In vitro protective effect of Rhodiola rosea extract against hypochlorous acid-induced oxidative damage in human erythrocytes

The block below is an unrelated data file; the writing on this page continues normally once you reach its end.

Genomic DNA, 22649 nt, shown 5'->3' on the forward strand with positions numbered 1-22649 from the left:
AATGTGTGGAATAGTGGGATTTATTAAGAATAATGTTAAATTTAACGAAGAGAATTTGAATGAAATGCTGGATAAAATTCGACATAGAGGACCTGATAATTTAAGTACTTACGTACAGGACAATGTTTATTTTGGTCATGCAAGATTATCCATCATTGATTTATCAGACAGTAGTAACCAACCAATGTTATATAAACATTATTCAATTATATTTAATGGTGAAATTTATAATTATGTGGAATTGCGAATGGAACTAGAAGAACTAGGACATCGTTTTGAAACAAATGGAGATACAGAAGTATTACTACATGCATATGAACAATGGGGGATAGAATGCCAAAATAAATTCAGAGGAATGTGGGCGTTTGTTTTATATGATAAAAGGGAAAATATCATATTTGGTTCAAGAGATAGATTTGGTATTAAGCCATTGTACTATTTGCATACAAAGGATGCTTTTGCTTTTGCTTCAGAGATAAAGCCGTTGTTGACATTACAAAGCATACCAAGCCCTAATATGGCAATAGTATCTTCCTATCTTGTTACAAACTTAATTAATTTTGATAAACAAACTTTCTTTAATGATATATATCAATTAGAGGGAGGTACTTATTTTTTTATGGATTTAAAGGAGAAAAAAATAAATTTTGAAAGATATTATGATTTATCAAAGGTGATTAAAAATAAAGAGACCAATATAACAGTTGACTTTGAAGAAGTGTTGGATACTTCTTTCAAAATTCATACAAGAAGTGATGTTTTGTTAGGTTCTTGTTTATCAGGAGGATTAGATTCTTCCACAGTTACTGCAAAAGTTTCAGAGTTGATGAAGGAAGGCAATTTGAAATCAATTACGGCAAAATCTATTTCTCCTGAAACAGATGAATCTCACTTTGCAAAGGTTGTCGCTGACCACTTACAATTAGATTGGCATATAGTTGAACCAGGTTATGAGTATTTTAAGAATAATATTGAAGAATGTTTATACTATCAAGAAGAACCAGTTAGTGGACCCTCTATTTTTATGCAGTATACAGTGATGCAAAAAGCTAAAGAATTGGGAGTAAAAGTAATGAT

Rhodiola rosea L. (Crassulaceae) is a plant living at high altitudes in Europe and Asia. Its roots have long been used in the traditional medical system of these geographical areas to increase the organism resistance to physical stress; today, it has become an important component of many dietary supplements. In this study we investigate the antioxidant capacity of the R.rosea aqueous extract evaluating its ability to counteract some of the main damages induced by hypochlorous acid (HOCl), a powerful oxidant generated by activated phagocytes, to human erythrocytes. Ascorbic acid was used as a reference substance because of its physiological HOCl-scavenging ability. Our study demonstrates that R. rosea is able to significantly protect, in a dose-dependent manner, human RBC from glutathione (GSH) depletion, glyceraldehyde-3-phosphate dehydrogenase (GAPDH) inactivation and hemolysis induced by the oxidant. Furthermore, we demonstrate that R. rosea aqueous extract acts from the inside of the erythrocyte suggesting a probable involving of cell components. The protection on GSH afforded by the R. rosea extract with respect to ascorbic acid, occurred also if added 2 or 5 min. later than the oxidant, suggesting a more rapid or powerful effect.